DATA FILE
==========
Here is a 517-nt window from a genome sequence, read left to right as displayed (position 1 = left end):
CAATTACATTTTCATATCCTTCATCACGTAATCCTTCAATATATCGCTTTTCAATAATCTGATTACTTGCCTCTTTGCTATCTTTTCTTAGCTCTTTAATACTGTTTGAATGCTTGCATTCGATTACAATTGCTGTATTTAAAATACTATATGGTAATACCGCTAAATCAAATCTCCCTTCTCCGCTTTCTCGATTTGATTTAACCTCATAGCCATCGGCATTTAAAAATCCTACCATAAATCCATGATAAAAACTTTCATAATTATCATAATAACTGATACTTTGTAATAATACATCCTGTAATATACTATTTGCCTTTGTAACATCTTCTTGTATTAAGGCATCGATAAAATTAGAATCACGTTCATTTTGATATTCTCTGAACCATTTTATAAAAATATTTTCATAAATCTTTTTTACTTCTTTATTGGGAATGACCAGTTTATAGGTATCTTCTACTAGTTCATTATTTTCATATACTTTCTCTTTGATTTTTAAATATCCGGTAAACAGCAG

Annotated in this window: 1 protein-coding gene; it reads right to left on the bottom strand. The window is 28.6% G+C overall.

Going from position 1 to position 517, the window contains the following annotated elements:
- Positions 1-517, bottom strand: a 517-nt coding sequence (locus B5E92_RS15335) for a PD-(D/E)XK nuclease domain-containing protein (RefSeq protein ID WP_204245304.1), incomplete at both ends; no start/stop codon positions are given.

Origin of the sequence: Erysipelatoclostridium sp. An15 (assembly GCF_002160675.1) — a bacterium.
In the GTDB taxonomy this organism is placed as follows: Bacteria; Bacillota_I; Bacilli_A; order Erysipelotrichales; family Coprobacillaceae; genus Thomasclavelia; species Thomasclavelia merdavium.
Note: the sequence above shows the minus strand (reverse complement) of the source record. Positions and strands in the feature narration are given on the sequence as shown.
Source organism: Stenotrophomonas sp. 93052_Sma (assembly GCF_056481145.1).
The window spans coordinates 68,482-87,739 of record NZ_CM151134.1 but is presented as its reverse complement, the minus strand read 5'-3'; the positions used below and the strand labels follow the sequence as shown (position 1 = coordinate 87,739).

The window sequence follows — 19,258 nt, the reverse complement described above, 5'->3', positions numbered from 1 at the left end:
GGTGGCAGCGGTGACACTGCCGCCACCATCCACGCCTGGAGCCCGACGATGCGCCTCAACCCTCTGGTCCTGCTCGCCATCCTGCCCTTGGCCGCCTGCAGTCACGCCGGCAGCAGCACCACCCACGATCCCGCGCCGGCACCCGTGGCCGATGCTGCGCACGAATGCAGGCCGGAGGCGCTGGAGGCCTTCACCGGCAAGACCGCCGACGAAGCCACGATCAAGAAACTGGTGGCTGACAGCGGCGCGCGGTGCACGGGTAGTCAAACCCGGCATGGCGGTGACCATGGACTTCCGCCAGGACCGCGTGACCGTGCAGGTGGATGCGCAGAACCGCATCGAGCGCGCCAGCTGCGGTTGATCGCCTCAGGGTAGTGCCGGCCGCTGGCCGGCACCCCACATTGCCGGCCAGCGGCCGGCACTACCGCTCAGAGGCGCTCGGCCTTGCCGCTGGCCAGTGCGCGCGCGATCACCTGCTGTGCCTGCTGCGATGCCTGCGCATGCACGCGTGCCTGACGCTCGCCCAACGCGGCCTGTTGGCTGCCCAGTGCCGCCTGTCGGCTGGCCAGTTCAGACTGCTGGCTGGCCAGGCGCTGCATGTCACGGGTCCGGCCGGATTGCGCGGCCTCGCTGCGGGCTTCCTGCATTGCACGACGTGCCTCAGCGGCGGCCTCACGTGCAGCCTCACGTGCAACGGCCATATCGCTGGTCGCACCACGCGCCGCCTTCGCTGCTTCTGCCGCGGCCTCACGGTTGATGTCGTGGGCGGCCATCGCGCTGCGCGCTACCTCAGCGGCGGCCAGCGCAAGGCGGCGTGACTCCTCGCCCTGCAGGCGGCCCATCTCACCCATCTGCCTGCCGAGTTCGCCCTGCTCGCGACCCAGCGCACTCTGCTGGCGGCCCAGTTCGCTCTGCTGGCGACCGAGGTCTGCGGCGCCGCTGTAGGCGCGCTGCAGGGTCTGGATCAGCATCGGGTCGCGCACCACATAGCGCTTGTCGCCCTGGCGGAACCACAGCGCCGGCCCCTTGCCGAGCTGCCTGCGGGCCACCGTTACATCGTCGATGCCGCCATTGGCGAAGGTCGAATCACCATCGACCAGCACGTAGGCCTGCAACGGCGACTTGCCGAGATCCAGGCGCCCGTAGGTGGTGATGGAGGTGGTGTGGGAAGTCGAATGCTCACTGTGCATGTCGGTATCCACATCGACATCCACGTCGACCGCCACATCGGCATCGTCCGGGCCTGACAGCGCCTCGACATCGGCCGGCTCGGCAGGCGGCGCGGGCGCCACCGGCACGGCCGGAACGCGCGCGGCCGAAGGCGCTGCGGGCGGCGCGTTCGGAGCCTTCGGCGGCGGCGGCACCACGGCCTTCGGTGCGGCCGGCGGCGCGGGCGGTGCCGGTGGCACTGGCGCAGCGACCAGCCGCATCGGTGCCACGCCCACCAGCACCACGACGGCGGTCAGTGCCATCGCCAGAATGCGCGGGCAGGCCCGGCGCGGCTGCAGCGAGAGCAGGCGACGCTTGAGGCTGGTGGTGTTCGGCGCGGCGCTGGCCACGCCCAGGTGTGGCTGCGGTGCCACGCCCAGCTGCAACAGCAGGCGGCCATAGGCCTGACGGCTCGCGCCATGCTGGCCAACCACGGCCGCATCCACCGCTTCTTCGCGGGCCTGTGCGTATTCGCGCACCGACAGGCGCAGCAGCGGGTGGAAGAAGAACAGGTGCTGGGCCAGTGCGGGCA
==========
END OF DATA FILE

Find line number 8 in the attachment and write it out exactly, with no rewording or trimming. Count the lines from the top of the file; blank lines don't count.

Note: the sequence above shows the minus strand (reverse complement) of the source record. Positions and strands in the feature narration are given on the sequence as shown.